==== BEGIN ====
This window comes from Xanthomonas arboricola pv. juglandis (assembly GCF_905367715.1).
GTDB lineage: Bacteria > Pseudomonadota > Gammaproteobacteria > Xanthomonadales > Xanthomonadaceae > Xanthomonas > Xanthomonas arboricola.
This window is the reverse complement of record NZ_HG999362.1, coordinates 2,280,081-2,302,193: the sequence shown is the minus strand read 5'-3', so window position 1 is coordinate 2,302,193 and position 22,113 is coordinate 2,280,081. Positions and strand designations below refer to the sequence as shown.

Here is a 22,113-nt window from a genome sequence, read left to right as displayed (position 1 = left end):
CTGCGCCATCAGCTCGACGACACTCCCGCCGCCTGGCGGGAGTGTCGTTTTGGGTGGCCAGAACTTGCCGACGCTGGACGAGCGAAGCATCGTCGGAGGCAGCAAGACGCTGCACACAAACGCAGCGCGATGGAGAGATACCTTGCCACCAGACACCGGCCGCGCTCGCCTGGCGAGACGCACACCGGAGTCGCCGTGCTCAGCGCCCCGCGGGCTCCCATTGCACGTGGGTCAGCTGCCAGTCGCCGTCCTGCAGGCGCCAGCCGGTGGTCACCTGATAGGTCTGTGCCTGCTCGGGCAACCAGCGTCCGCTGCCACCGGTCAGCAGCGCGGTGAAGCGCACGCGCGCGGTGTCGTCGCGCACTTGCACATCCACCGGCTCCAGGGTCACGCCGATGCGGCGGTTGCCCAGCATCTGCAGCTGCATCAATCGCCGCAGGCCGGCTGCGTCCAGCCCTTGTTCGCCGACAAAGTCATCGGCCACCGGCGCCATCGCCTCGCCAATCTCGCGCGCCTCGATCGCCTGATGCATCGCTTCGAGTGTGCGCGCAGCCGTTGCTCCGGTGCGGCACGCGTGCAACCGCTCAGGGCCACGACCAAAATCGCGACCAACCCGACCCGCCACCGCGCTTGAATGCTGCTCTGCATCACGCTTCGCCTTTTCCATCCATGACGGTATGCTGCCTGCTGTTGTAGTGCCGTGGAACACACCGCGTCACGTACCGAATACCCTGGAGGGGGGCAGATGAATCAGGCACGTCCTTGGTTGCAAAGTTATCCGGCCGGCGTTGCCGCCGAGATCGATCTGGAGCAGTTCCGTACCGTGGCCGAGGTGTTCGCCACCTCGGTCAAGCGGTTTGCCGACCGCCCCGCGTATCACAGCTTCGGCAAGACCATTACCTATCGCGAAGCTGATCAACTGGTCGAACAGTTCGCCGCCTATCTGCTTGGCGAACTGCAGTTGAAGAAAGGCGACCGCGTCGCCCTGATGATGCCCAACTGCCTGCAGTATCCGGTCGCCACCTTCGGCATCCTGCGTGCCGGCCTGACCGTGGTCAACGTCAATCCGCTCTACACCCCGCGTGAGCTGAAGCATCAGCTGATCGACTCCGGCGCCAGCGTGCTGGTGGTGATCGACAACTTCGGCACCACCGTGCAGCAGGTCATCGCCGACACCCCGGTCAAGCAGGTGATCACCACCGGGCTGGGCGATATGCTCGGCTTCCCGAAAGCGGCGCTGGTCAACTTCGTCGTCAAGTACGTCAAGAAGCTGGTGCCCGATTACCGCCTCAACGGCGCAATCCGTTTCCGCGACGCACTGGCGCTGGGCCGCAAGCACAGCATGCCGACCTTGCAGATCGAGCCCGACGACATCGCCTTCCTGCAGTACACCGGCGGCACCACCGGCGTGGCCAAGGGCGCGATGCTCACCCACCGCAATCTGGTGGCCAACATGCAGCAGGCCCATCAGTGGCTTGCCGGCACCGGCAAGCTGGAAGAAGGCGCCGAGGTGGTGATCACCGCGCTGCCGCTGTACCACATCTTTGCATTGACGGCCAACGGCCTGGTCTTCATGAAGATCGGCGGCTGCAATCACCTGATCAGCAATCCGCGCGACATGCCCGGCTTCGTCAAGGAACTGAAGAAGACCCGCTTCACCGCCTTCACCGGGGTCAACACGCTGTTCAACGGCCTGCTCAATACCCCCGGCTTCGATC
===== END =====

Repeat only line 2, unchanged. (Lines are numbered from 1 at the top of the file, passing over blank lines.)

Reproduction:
GTDB lineage: Bacteria > Pseudomonadota > Gammaproteobacteria > Xanthomonadales > Xanthomonadaceae > Xanthomonas > Xanthomonas arboricola.